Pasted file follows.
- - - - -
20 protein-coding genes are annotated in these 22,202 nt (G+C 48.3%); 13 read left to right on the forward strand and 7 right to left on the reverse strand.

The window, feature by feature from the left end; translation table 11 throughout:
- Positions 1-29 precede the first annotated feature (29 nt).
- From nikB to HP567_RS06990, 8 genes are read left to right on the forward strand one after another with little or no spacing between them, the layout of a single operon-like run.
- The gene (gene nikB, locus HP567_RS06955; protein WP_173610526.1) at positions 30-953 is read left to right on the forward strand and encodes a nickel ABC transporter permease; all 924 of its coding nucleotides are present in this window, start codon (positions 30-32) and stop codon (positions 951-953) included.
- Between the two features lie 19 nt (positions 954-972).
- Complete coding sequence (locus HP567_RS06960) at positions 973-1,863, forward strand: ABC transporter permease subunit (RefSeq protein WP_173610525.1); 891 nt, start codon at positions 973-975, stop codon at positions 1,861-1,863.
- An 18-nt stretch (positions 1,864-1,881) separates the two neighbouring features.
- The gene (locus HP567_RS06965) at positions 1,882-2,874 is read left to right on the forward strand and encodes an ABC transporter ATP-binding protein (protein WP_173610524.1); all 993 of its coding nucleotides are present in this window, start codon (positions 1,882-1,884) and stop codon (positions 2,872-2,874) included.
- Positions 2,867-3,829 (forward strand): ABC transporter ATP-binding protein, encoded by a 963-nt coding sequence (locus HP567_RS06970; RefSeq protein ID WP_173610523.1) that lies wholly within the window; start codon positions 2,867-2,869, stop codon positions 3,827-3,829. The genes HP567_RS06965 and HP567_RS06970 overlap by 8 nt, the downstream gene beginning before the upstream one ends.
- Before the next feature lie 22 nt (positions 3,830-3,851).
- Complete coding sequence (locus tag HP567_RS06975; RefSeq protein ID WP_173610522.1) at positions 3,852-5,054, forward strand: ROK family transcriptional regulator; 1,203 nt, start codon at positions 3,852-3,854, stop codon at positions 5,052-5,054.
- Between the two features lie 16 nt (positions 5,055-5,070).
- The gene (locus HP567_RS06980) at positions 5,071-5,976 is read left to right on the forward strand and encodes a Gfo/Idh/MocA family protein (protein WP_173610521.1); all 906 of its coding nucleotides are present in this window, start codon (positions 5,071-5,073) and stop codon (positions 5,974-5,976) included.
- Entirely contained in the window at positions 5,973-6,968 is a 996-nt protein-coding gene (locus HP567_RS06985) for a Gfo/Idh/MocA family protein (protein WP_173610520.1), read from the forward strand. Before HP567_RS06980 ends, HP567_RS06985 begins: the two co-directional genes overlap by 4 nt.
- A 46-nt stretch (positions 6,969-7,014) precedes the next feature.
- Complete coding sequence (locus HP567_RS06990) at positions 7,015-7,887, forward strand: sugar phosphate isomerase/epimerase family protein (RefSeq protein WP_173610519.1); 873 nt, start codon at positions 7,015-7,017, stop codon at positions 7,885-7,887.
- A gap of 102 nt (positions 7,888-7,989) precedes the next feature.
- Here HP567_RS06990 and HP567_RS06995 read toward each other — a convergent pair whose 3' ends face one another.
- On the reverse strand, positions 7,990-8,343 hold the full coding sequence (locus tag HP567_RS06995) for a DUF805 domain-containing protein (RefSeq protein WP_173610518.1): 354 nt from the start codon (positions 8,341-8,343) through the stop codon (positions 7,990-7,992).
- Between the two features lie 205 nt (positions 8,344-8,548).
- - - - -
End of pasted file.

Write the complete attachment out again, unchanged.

20 protein-coding genes are annotated in these 22,202 nt (G+C 48.3%); 13 read left to right on the forward strand and 7 right to left on the reverse strand.

The window, feature by feature from the left end; translation table 11 throughout:
- Positions 1-29 precede the first annotated feature (29 nt).
- From nikB to HP567_RS06990, 8 genes are read left to right on the forward strand one after another with little or no spacing between them, the layout of a single operon-like run.
- The gene (gene nikB, locus HP567_RS06955; protein WP_173610526.1) at positions 30-953 is read left to right on the forward strand and encodes a nickel ABC transporter permease; all 924 of its coding nucleotides are present in this window, start codon (positions 30-32) and stop codon (positions 951-953) included.
- Between the two features lie 19 nt (positions 954-972).
- Complete coding sequence (locus HP567_RS06960) at positions 973-1,863, forward strand: ABC transporter permease subunit (RefSeq protein WP_173610525.1); 891 nt, start codon at positions 973-975, stop codon at positions 1,861-1,863.
- An 18-nt stretch (positions 1,864-1,881) separates the two neighbouring features.
- The gene (locus HP567_RS06965) at positions 1,882-2,874 is read left to right on the forward strand and encodes an ABC transporter ATP-binding protein (protein WP_173610524.1); all 993 of its coding nucleotides are present in this window, start codon (positions 1,882-1,884) and stop codon (positions 2,872-2,874) included.
- Positions 2,867-3,829 (forward strand): ABC transporter ATP-binding protein, encoded by a 963-nt coding sequence (locus HP567_RS06970; RefSeq protein ID WP_173610523.1) that lies wholly within the window; start codon positions 2,867-2,869, stop codon positions 3,827-3,829. The genes HP567_RS06965 and HP567_RS06970 overlap by 8 nt, the downstream gene beginning before the upstream one ends.
- Before the next feature lie 22 nt (positions 3,830-3,851).
- Complete coding sequence (locus tag HP567_RS06975; RefSeq protein ID WP_173610522.1) at positions 3,852-5,054, forward strand: ROK family transcriptional regulator; 1,203 nt, start codon at positions 3,852-3,854, stop codon at positions 5,052-5,054.
- Between the two features lie 16 nt (positions 5,055-5,070).
- The gene (locus HP567_RS06980) at positions 5,071-5,976 is read left to right on the forward strand and encodes a Gfo/Idh/MocA family protein (protein WP_173610521.1); all 906 of its coding nucleotides are present in this window, start codon (positions 5,071-5,073) and stop codon (positions 5,974-5,976) included.
- Entirely contained in the window at positions 5,973-6,968 is a 996-nt protein-coding gene (locus HP567_RS06985) for a Gfo/Idh/MocA family protein (protein WP_173610520.1), read from the forward strand. Before HP567_RS06980 ends, HP567_RS06985 begins: the two co-directional genes overlap by 4 nt.
- A 46-nt stretch (positions 6,969-7,014) precedes the next feature.
- Complete coding sequence (locus HP567_RS06990) at positions 7,015-7,887, forward strand: sugar phosphate isomerase/epimerase family protein (RefSeq protein WP_173610519.1); 873 nt, start codon at positions 7,015-7,017, stop codon at positions 7,885-7,887.
- A gap of 102 nt (positions 7,888-7,989) precedes the next feature.
- Here HP567_RS06990 and HP567_RS06995 read toward each other — a convergent pair whose 3' ends face one another.
- On the reverse strand, positions 7,990-8,343 hold the full coding sequence (locus tag HP567_RS06995) for a DUF805 domain-containing protein (RefSeq protein WP_173610518.1): 354 nt from the start codon (positions 8,341-8,343) through the stop codon (positions 7,990-7,992).
- Between the two features lie 205 nt (positions 8,344-8,548).